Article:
11. Dillman, J.F., L.P. Dabney & K.K. Pfister, 1996. Cytoplasmic dynein is associated with slow axonal transport. Proc. Natl. Acad. Sci. USA 93: 141-144.PubMedGoogle Scholar
  12. Geisow, M.J., 1991. Annexins: forms without function but not without fun. Trends Biotechnol. 9: 180-181.Google Scholar
  13. Gilbert, W., 1978. Why genes in pieces? Nature 271: 501.PubMedGoogle Scholar
  14. Jeffs, P.S., E.C. Holmes & M. Ashburner, 1994. The molecular evolution of the alcohol dehydrogenase and alcohol dehydrogenase-related genes in the Drosophila melanogaster species subgroup. Mol. Biol. Evol. 11: 287-304.PubMedGoogle Scholar
  15. King, S.M., E. Barbarese, J.F. Dillman, R.S. Patel-King, J.H. Carson & K.K. Pfister, 1996. Brain cytoplasmic and flagellar outer arm dyneins share a highly conserved Mr 8,000 light chain. J. Biol. Chem. 271: 19358-19366.PubMedGoogle Scholar
  16. Laurie, C.C., 1997. The weaker sex is heterogamatic: 75 years of Haldane's rule. Genetics 147: 937-951.PubMedGoogle Scholar
  17. Livak, K.J., 1990. Detailed structure of the Drosophila melanogaster Stellate genes and their transcripts. Genetics 124: 303-316.PubMedGoogle Scholar
  18. Long, M., 2001. Evolution of novel genes. Curr. Opin. Genet. Dev. 11: 673-680.PubMedGoogle Scholar
  19. Long, M. & C.H. Langley, 1993. Natural selection and the origin of jingwei, a chimeric processed functional gene in Drosophila. Science 260: 91-95.PubMedGoogle Scholar
  20. Long, M., C. Rosenberg & W. Gilbert, 1995. Intron phase correlations and the evolution of the intron/exon structure of genes. Proc. Natl. Acad. Sci. USA 92.Google Scholar
  21. Luque, T., G. Marfany & R. Gonzàlez-Duarte, 1997. Characterization and molecular analysis of Adh retrosequences in species of the Drosophila obscura group. Mol. Biol. Evol. 14: 1316-1325.PubMedGoogle Scholar
  22. Ma, S., L. Trivinos-Lagos, R. Graf & R.L. Chisholm, 1999. Dynein intermediate chain mediated dynein-dynactin interaction is required for interphase microtubule organization and centrosome replication and separation in Dictyostelium. J. Cell Biol. 147: 1261-1273.PubMedGoogle Scholar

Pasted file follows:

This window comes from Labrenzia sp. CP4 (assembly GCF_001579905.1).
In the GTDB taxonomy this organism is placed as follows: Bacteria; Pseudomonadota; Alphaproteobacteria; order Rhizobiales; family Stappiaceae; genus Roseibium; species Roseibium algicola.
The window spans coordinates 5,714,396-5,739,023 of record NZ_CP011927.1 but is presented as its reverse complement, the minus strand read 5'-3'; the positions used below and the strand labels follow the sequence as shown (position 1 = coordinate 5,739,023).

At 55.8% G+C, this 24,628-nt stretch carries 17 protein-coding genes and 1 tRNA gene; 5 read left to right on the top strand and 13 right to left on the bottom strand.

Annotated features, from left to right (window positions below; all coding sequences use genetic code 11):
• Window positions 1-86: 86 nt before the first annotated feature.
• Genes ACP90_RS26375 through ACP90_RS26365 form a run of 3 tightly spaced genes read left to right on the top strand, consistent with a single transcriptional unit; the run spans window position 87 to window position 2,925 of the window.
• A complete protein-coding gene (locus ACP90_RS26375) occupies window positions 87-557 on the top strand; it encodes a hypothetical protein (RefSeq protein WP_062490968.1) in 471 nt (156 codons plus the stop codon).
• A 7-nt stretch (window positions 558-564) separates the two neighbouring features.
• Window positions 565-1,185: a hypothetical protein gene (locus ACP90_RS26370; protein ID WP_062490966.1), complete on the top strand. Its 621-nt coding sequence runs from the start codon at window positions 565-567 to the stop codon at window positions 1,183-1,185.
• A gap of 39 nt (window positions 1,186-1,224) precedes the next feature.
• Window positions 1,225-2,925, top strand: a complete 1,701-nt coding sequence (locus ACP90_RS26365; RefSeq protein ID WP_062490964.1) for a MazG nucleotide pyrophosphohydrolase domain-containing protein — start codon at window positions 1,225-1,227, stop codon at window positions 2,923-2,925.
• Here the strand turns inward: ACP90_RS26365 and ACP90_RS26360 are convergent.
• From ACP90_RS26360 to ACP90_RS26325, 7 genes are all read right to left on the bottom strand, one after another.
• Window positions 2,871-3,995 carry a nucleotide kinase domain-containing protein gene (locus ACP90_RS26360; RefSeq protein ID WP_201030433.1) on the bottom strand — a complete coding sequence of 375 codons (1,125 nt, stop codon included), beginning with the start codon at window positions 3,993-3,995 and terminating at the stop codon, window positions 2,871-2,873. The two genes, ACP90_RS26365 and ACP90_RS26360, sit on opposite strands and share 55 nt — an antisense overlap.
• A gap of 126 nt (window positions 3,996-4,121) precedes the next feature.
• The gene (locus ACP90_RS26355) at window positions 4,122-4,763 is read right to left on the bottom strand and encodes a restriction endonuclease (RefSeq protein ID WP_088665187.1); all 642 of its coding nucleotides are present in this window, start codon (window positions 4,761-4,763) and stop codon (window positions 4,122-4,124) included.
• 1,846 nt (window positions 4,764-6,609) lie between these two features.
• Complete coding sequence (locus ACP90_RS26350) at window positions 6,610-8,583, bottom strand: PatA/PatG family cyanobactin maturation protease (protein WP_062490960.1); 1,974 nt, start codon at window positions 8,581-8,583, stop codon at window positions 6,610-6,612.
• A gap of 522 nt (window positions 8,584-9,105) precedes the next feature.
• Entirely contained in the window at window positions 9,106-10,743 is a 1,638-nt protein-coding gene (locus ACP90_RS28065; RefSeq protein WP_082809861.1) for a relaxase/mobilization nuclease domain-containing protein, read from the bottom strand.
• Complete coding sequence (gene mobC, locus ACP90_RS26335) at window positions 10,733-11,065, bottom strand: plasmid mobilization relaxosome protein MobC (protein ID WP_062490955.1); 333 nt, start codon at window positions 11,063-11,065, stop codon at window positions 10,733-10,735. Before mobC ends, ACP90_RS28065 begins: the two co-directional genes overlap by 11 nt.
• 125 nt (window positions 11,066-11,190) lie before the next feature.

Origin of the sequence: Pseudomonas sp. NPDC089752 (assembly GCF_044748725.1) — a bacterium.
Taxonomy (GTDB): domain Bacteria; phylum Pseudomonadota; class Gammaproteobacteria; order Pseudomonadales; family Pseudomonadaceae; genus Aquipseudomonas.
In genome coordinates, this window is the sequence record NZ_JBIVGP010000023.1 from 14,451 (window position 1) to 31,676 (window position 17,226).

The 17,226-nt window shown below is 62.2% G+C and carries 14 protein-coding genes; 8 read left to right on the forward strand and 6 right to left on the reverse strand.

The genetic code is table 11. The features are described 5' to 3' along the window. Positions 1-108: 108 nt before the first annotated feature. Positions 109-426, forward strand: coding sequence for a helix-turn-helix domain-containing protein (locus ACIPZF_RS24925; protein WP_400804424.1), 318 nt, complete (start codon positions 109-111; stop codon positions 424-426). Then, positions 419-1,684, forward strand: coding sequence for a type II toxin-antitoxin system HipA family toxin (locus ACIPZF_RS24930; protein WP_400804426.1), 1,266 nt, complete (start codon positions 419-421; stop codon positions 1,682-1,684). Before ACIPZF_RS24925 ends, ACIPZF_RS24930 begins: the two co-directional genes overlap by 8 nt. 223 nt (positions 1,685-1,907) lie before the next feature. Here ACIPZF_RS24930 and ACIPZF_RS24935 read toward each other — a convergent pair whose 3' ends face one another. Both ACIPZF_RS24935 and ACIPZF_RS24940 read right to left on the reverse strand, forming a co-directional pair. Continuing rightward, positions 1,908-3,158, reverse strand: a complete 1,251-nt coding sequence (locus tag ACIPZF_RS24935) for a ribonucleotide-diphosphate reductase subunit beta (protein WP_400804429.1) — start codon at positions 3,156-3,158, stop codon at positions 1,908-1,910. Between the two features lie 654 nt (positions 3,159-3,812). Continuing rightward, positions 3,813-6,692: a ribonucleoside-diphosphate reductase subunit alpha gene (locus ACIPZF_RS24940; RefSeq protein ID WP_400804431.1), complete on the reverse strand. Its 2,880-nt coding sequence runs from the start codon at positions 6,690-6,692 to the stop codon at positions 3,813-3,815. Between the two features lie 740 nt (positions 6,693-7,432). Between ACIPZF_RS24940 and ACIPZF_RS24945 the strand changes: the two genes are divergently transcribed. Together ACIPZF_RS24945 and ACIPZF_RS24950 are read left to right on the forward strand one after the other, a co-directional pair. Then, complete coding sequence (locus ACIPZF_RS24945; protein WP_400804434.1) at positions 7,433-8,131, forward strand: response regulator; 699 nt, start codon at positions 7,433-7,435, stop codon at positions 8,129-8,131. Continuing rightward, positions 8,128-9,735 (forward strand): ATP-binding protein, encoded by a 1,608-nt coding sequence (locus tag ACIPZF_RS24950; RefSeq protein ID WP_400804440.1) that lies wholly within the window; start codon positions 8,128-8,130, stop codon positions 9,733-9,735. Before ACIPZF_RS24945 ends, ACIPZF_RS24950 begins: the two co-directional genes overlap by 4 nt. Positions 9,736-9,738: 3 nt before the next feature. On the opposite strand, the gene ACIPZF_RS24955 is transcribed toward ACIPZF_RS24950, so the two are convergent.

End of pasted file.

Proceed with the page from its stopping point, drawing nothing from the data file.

23. Martinez-Cruzado, J.C., C. Swimmer, M.G. Fenerjian & F.C. Kafatos, 1988. Evolution of the autosomal chorion locus in Drosophila. I. General organization of the locus and sequence comparisons of genes s15 and s19 in evolutionary distant species. Genetics 199: 663-677.Google Scholar
  24. Mazumdar, M., A. Mikami, M.A. Gee & R.B. Vallee, 1996. In vitro motility from recombinant dynein heavy chain. Proc. Natl. Acad. Sci. USA 93: 6552-6556.PubMedGoogle Scholar
  25. McClean, J.R., C.J. Merrill, P.A. Powers & B. Ganetzky, 1994. Functional identification of the segregation distorter locus of Drosophila melanogaster by germline transformation. Genetics 137: 201-209.PubMedGoogle Scholar
  26. Mckee, B.D. & M.T. Satter, 1996. Structure of the Y chromosomal Su(Ste) locus in Drosophila melanogaster and evidence for localized recombination among repeats. Genetics 142: 149-161.PubMedGoogle Scholar
  27. Michiels, F., A. Gasch, B. Kaltschmidt & R. Renkawitz-Pohl, 1989. A 14 bp promoter element directs the testis specificity of the Drosophila beta 2 tubulin gene. EMBO J. 8: 1559-1565.PubMedGoogle Scholar
  28. Nurminsky, D.I., E.N. Moriyama, E.R. Lozovskaya & D.L. Hartl, 1995. Molecular phylogeny and genome evolution in the Drosophila virilis group: duplications of the alcohol dehydrogenase gene. Mol. Biol. Evol. 13: 132-149.Google Scholar
  29. Nurminsky, D.I., E.V. Benevolenskaya, M.V. Nurminskaya, Y.Y. Shevelyov, D.L. Hartl & V.A. Gvozdev, 1998a. Cytoplasmic dynein intermediate chain isoforms with different targeting properties created by tissue-specific alternative splicing. Mol. Cell. Biol. 18: 6816-6825.PubMedGoogle Scholar
  30. Nurminsky, D.I., M.V. Nurminskaya, D. De Aguiar & D.L. Hartl, 1998b. Selective sweep of a newly evolved sperm-specific gene in Drosophila. Nature 396: 572-575.PubMedGoogle Scholar
  31. Nurminsky, D., D. De Aguiar, C.D. Bustamante & D.L. Hartl, 2001. Chromosomal effects of rapid gene evolution in Drosophila melanogaster. Science 291: 128-130.PubMedGoogle Scholar
  32. Palumbo, G., S. Bonaccorsi, L.G. Robbins & S. Pimpinelli, 1994. Genetic analysis of stellate elements of Drosophila melanogaster. Genetics 138: 1181-1197.PubMedGoogle Scholar
  33. Paschal, B.M., A. Mikami, K.K. Pfister & R.B. Vallee, 1992. Homology of the 74-kD cytoplasmic dynein subunit with a flagellar dynein polypeptide suggests an intracellular targeting function. J. Cell Biol. 118: 1133-1143.PubMedGoogle Scholar